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100 Best Science Photos of 2018

Sea stack on Reddit

Dún Briste

(Image credit: Shutterstock)

Standing starkly amidst of a sea of waves is Dún Briste, a sea stack found off the western coast of Ireland. A photo of the jagged rock tower rose to viral-status on Reddit earlier this year, with a caption claiming the sea stack took "millions" of years to form. That's more than a wee bit off, though: Maria McNamara, a paleobiologist at the University College Cork, in Ireland, told Live Science that, "rather, [it likely formed in] tens to hundreds of thousands of years." That doesn't make it any less impressive, however. The rock formed during the Carboniferous, a 60-million-year-long period lasting from about 359 million to 299 million years ago, long before dinosaurs roamed the Earth.

Gorgeous toenail fungus

toenail fungus, trichophyton rubrum

(Image credit: Wenjun Li and Joseph Heitman - Duke University, and Valerie Lapham - North Carolina State University)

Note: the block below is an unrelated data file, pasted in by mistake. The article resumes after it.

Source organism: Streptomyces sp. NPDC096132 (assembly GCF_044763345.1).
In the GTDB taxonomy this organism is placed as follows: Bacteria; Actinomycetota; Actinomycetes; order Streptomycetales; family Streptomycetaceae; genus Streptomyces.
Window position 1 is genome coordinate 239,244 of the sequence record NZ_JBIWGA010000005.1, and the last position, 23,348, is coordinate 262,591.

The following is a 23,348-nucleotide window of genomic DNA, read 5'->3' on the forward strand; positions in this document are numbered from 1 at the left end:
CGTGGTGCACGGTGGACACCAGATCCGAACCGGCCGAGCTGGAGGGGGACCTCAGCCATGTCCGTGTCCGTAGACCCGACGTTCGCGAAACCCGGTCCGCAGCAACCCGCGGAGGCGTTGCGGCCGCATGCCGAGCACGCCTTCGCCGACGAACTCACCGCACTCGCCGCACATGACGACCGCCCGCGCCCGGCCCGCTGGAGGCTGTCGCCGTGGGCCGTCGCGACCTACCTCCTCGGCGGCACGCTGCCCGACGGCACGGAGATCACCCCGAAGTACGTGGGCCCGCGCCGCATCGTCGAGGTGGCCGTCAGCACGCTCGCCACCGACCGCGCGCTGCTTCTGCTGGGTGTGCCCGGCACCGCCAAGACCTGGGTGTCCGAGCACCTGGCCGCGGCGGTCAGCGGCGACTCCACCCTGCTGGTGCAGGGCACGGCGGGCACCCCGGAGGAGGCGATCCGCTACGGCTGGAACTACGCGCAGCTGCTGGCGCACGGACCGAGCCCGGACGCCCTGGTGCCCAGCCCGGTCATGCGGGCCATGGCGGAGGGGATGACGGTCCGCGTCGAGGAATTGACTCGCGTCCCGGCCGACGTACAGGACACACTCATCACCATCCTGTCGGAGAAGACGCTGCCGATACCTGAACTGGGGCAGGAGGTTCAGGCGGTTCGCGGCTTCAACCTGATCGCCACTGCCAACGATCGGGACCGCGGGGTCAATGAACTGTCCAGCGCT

Can athlete’s foot be pretty? It depends on the angle: When researchers stuck the fungi responsible for the itchy infection under the microscope, the results were rather beautiful. The researchers weren’t in it only for the photos, however: In their study, they found that the species that causes toenail fungus doesn’t reproduce sexually. Instead, they clone themselves.

Penguin supercolony

This aerial image taken from a quadcopter reveals an Adélie penguin breeding colony on Heroina Island, Danger Islands, Antarctica.

(Image credit: Thomas Sayre McChord, Hanumant Singh, Northeastern University, © Woods Hole Oceanographic Institution)